Banjul: Women’s garden faces shortage of water supply, needs urgent support

In a heartfelt plea for support, Mayor Rohey Malick Lowe of Banjul has sounded the alarm regarding the dire situation at the Banjuliding women’s garden, a vital hub of empowerment for over 500 women from the West Coast region.

The garden, which has served as a cornerstone of women’s economic independence for decades, is now at risk of collapse due to a critical shortage of water.

Mayor Rohey Malick Lowe visited the garden personally, witnessing firsthand the challenges these women face.

The garden sole borehole, essential for irrigation, has ceased functioning, leaving crops struggling to survive and endangering the livelihoods of those dependent on its yield.

Malick Lowe at the garden

“This is a call to action that needs urgent attention,” Mayor Lowe emphasized. “We urge all our partners to kindly support us. These hardworking women rely on this income to care for their families as breadwinners.”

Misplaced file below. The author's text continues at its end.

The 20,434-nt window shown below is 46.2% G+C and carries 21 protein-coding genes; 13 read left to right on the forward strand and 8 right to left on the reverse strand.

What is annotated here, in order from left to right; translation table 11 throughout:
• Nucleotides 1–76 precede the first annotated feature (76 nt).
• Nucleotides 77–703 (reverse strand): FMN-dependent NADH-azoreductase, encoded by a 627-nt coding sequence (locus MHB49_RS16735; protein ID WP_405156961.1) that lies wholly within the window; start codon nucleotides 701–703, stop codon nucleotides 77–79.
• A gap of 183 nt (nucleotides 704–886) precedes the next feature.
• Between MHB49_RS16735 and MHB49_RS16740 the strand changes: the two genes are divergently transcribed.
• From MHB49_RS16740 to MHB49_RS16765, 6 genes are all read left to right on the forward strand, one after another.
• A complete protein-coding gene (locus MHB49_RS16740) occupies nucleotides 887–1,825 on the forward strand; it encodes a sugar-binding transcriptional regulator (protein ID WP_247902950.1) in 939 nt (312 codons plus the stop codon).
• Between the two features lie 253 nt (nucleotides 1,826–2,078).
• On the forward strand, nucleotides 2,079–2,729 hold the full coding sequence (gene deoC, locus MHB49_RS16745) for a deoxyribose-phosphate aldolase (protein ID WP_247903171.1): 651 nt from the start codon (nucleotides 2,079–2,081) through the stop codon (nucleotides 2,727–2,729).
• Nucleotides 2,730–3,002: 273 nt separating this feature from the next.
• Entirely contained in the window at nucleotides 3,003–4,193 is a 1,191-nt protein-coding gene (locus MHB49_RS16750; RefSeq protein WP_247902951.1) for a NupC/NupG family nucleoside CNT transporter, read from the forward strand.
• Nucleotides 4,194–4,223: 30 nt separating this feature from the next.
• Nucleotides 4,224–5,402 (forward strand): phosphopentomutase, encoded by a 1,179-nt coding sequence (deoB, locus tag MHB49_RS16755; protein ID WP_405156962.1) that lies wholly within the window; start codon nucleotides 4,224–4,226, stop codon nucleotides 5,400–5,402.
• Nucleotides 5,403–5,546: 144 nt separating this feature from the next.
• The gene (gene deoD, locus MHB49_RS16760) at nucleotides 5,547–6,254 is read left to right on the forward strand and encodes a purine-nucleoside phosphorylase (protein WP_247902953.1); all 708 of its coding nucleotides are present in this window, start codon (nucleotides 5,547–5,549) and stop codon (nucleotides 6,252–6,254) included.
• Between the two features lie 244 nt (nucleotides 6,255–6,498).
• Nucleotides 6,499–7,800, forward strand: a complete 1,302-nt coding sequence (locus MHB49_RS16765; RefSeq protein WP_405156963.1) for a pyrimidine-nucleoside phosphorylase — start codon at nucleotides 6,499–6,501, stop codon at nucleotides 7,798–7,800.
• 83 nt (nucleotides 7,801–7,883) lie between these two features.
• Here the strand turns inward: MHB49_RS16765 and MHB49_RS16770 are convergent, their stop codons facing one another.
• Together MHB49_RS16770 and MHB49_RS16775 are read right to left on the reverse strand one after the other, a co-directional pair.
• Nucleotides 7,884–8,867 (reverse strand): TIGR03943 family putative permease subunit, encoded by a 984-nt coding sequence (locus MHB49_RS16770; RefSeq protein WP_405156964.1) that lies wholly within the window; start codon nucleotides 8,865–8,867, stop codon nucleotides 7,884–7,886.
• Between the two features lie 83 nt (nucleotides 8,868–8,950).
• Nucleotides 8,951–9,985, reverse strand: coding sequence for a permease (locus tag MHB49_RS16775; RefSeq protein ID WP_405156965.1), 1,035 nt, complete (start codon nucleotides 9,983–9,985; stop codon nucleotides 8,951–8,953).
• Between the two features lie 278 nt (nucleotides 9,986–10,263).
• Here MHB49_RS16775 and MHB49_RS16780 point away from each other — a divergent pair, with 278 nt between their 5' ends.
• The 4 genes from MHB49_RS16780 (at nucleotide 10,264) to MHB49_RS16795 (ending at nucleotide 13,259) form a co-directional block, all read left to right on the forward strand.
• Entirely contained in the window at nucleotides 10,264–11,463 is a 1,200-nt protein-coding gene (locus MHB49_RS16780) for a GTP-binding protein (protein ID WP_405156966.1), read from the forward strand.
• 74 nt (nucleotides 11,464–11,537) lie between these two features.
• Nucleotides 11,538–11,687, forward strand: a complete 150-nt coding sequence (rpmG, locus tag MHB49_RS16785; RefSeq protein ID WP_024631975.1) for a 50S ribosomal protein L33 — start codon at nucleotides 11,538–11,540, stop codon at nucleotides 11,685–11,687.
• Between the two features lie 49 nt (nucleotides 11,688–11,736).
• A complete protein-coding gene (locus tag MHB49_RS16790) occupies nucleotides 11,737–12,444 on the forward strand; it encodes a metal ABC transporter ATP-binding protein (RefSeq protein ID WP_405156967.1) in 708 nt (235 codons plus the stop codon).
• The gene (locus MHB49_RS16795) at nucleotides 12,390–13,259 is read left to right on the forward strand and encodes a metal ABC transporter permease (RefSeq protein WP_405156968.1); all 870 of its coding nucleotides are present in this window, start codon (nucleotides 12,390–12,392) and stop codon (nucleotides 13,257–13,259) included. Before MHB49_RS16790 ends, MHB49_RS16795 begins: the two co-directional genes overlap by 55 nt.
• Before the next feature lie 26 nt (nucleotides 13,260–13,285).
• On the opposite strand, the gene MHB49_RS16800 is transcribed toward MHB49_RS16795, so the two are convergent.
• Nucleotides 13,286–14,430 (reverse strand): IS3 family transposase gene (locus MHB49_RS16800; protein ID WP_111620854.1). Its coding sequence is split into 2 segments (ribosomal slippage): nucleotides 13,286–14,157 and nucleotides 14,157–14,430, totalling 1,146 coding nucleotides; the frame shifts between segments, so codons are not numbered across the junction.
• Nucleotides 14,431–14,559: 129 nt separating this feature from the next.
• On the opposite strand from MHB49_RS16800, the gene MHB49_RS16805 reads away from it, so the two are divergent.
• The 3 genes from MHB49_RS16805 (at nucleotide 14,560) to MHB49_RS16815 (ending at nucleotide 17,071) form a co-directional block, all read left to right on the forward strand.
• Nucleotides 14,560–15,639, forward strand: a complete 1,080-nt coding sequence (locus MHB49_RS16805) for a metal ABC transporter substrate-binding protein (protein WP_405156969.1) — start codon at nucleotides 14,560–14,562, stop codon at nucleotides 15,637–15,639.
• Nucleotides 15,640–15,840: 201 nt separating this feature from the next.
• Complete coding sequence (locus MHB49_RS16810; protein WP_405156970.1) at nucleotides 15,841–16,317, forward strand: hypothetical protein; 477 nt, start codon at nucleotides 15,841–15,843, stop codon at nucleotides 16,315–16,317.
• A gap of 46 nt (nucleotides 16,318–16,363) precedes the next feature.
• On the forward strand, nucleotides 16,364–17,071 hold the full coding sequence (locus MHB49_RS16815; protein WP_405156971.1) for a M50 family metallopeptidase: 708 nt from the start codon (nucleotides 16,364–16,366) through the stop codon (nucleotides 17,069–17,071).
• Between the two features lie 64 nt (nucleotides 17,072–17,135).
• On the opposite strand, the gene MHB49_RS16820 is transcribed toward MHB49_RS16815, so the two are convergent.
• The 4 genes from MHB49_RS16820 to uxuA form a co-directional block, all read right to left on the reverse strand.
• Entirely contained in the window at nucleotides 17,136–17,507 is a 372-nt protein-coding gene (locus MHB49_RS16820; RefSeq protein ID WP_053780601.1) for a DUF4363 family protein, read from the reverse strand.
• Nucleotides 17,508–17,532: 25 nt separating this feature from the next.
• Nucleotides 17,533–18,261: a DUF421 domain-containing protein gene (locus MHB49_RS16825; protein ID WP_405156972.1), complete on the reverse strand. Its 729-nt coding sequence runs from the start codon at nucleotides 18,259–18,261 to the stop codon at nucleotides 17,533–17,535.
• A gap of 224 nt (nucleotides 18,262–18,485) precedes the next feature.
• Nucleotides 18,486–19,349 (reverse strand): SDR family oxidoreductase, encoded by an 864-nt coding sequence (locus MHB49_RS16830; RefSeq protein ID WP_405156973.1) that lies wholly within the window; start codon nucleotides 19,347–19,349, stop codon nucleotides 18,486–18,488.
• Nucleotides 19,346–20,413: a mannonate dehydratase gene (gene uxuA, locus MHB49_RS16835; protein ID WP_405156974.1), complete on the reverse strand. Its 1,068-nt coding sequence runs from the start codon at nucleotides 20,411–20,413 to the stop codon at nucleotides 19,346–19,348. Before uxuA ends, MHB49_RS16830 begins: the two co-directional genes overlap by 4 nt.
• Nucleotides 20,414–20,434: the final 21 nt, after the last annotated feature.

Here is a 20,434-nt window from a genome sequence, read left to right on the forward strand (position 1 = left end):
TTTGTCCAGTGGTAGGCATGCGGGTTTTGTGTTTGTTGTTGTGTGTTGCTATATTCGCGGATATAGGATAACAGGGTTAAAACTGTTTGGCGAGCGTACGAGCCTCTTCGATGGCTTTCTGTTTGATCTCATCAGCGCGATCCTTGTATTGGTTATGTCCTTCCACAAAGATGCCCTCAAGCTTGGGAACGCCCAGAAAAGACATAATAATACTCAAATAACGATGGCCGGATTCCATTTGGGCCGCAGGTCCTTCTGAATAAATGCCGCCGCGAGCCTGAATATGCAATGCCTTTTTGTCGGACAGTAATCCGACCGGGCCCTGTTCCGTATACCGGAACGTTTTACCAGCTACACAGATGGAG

The Banjuliding women’s garden has been a beacon of hope and self-sufficiency for generations, providing not only sustenance but also a sense of pride and purpose for its caretakers. Mayor Lowe’s visit shed light on the precarious state of affairs, highlighting the pressing need for immediate intervention to salvage this vital community asset.

The mayor’s appeal underscores the gravity of the situation faced by these women, whose financial stability hangs in the balance. Without swift remedial action, the garden’s decline could have profound consequences for their families and wider community.

“We are always grateful to our partners for their support,” Mayor Lowe acknowledged, expressing thanks for past assistance and rallying additional aid to revive the garden. The fate of this historic women’s initiative now hinges on a collective effort to restore its water supply and preserve its legacy of empowerment.

In response to Mayor Lowe’s urgent call, stakeholders and philanthropic organizations are being urged to mobilize resources swiftly to address the water crisis and ensure the survival of Banjul’s cherished women’s garden. The rallying cry is clear: the time to act is now, to safeguard not just a source of income but a symbol of resilience and community spirit.

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